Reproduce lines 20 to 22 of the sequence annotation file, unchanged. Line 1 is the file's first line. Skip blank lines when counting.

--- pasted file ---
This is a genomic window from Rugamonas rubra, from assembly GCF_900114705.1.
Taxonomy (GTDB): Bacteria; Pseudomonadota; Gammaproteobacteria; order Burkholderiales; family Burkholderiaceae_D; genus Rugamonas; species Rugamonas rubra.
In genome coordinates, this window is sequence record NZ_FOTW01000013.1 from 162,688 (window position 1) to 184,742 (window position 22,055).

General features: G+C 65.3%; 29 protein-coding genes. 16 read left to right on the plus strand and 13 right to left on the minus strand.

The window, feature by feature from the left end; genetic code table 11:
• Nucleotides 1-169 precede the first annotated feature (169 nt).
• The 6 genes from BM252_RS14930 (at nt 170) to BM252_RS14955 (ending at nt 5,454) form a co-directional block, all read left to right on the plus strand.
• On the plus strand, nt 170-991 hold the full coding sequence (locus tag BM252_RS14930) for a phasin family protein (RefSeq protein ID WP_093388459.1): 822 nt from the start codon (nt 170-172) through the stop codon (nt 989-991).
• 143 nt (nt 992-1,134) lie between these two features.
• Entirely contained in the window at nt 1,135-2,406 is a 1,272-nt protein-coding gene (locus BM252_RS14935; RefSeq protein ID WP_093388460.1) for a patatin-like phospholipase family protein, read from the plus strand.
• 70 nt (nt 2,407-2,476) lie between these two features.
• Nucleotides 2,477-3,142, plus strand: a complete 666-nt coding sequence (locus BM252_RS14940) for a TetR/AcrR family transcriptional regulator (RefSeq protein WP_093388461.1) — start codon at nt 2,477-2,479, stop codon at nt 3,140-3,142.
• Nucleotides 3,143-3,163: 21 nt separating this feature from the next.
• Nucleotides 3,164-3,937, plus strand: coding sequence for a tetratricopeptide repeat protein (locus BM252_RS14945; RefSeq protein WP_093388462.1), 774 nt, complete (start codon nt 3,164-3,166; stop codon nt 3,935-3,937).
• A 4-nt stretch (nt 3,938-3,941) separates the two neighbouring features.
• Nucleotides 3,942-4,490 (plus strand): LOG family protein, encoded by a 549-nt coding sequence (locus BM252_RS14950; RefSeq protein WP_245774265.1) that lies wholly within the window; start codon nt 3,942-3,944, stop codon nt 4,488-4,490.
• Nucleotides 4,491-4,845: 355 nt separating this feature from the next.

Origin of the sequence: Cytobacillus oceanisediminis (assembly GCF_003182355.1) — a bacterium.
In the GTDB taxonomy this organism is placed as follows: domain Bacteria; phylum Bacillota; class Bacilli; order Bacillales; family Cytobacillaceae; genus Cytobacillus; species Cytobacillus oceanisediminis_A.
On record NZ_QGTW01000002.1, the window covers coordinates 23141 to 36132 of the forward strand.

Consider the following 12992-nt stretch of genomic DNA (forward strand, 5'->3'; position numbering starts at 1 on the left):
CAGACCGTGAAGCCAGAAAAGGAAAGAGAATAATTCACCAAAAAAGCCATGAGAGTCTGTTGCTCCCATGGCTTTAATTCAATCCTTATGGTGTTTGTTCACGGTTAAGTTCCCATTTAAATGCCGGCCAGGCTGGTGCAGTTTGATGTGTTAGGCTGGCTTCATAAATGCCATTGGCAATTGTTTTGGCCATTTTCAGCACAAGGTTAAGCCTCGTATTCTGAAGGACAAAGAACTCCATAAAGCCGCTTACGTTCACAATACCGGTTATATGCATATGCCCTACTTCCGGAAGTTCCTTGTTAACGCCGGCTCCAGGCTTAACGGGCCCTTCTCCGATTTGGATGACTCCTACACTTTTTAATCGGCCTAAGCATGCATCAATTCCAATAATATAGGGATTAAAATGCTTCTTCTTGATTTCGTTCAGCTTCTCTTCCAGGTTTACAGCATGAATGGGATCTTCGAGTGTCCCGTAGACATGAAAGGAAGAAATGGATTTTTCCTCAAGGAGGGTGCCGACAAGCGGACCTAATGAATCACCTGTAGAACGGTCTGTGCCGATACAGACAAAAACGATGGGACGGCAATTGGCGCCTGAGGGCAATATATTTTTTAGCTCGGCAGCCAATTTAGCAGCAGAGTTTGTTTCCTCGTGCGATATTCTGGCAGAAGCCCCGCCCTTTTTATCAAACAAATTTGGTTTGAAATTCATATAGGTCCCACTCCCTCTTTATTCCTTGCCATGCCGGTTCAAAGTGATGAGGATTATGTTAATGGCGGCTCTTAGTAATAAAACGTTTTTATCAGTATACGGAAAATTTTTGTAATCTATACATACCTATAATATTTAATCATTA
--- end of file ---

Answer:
On record NZ_QGTW01000002.1, the window covers coordinates 23141 to 36132 of the forward strand.

Consider the following 12992-nt stretch of genomic DNA (forward strand, 5'->3'; position numbering starts at 1 on the left):
CAGACCGTGAAGCCAGAAAAGGAAAGAGAATAATTCACCAAAAAAGCCATGAGAGTCTGTTGCTCCCATGGCTTTAATTCAATCCTTATGGTGTTTGTTCACGGTTAAGTTCCCATTTAAATGCCGGCCAGGCTGGTGCAGTTTGATGTGTTAGGCTGGCTTCATAAATGCCATTGGCAATTGTTTTGGCCATTTTCAGCACAAGGTTAAGCCTCGTATTCTGAAGGACAAAGAACTCCATAAAGCCGCTTACGTTCACAATACCGGTTATATGCATATGCCCTACTTCCGGAAGTTCCTTGTTAACGCCGGCTCCAGGCTTAACGGGCCCTTCTCCGATTTGGATGACTCCTACACTTTTTAATCGGCCTAAGCATGCATCAATTCCAATAATATAGGGATTAAAATGCTTCTTCTTGATTTCGTTCAGCTTCTCTTCCAGGTTTACAGCATGAATGGGATCTTCGAGTGTCCCGTAGACATGAAAGGAAGAAATGGATTTTTCCTCAAGGAGGGTGCCGACAAGCGGACCTAATGAATCACCTGTAGAACGGTCTGTGCCGATACAGACAAAAACGATGGGACGGCAATTGGCGCCTGAGGGCAATATATTTTTTAGCTCGGCAGCCAATTTAGCAGCAGAGTTTGTTTCCTCGTGCGATATTCTGGCAGAAGCCCCGCCCTTTTTATCAAACAAATTTGGTTTGAAATTCATATAGGTCCCACTCCCTCTTTATTCCTTGCCATGCCGGTTCAAAGTGATGAGGATTATGTTAATGGCGGCTCTTAGTAATAAAACGTTTTTATCAGTATACGGAAAATTTTTGTAATCTATACATACCTATAATATTTAATCATTA